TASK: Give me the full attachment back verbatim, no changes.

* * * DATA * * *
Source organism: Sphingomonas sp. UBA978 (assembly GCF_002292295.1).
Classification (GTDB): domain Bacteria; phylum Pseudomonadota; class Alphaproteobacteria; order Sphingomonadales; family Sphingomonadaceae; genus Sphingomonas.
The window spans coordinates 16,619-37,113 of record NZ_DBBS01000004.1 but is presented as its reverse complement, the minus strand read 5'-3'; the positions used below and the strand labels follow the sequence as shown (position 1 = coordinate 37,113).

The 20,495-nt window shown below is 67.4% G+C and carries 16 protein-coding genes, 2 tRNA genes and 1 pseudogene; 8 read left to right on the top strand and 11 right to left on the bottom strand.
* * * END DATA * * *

Source organism: Sphingomonas sp. UBA978 (assembly GCF_002292295.1).
Classification (GTDB): domain Bacteria; phylum Pseudomonadota; class Alphaproteobacteria; order Sphingomonadales; family Sphingomonadaceae; genus Sphingomonas.
The window spans coordinates 16,619-37,113 of record NZ_DBBS01000004.1 but is presented as its reverse complement, the minus strand read 5'-3'; the positions used below and the strand labels follow the sequence as shown (position 1 = coordinate 37,113).

The 20,495-nt window shown below is 67.4% G+C and carries 16 protein-coding genes, 2 tRNA genes and 1 pseudogene; 8 read left to right on the top strand and 11 right to left on the bottom strand.